The prospects for Hungary’s embattled indie radio station Klub Radio seem to be improving. When last we posted on this subject, Budapest saw a sizable demonstration on behalf of the signal, which lost a crucial license to an obscure easy listening broadcast group. Civil liberties groups cried foul, and so did European Commission media maven Neelie Kroes.
But now Kroes is crowing over discussions she has been having with Hungary’s center-right government. Here’s her latest tweet on the matter:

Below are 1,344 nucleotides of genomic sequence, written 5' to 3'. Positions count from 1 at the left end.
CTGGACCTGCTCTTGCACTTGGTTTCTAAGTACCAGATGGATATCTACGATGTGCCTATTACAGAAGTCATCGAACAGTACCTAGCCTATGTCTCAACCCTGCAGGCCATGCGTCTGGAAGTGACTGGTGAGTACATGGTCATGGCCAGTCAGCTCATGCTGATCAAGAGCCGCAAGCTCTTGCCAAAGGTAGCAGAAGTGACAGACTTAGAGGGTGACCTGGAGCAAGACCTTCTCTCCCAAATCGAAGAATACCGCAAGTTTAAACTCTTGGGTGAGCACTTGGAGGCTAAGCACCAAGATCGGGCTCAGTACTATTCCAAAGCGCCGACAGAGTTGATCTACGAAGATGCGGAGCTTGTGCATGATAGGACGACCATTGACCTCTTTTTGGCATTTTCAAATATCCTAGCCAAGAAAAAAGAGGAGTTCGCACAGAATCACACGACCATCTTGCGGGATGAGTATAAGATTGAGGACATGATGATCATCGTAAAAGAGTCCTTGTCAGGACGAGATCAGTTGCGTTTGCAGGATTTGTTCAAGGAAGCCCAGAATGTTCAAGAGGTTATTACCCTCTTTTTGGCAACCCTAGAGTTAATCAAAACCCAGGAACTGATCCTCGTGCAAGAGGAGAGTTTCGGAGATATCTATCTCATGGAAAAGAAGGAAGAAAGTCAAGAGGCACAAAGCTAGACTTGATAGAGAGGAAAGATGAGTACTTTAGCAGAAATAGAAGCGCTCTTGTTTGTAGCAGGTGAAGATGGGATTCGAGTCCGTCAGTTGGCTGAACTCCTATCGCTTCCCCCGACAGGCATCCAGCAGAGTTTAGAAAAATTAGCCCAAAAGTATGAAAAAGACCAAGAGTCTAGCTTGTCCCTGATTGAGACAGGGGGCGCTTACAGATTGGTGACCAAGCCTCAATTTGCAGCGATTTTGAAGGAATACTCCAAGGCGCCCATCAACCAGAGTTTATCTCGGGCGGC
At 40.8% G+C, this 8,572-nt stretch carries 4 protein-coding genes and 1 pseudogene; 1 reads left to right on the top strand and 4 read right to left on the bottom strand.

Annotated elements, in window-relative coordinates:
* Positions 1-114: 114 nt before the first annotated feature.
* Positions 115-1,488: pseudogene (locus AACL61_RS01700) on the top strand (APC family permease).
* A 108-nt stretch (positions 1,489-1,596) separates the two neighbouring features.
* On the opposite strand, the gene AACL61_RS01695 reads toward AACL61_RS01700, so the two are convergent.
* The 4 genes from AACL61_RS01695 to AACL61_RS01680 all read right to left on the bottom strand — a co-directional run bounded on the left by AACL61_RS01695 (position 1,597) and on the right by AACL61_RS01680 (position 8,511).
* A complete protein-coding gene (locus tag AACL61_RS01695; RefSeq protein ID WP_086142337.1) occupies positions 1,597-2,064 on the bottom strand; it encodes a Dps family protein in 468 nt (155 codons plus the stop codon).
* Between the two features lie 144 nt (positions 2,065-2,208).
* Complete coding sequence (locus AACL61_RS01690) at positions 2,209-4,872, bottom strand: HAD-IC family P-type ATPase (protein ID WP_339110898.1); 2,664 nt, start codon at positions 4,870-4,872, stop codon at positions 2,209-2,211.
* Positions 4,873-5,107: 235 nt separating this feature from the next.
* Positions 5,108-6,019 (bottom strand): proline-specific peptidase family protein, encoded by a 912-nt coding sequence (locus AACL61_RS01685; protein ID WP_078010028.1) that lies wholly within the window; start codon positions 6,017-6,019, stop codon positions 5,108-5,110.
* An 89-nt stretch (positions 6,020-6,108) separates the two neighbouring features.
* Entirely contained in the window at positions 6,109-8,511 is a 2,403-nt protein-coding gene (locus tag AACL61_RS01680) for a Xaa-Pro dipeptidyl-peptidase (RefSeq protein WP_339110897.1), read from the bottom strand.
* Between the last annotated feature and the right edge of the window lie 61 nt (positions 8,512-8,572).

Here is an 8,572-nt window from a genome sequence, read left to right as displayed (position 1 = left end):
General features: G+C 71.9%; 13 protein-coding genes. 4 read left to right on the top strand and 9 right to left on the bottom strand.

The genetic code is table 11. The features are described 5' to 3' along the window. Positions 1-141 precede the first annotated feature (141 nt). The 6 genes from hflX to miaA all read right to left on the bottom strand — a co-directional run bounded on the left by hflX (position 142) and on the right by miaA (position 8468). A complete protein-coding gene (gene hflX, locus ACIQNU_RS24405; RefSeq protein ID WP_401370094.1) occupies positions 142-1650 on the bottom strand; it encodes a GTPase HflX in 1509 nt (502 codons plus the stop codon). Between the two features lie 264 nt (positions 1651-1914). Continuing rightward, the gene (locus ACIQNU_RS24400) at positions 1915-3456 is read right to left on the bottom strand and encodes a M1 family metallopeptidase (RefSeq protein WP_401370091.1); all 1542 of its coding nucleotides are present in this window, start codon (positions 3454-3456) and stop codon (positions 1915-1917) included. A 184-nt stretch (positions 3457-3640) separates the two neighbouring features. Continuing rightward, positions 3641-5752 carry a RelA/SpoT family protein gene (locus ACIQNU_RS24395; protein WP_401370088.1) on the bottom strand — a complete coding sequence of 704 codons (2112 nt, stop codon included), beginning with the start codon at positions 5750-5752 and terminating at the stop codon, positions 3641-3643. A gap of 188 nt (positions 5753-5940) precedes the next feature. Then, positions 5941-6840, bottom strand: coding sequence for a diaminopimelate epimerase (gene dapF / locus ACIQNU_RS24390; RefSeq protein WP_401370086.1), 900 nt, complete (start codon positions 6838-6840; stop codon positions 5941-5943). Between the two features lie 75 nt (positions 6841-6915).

All this is happening in the context of Hungary negotiating for help from the International Monetary Fund and the European Union. Observers in Brussels are upset at Hungarian Prime Minister Viktor Orbán’s moves to push hundreds of judges into retirement and replace them with picks favorable to the government. The government’s control over media outlets is also causing static.
“No IMF deal will be contingent on the fate of Klubrádio,” notes The Economist. “But the station’s uncertain future is certainly not helping Hungary’s cause. . . . The station, your correspondent predicts, will be saved.”
Let’s hope so.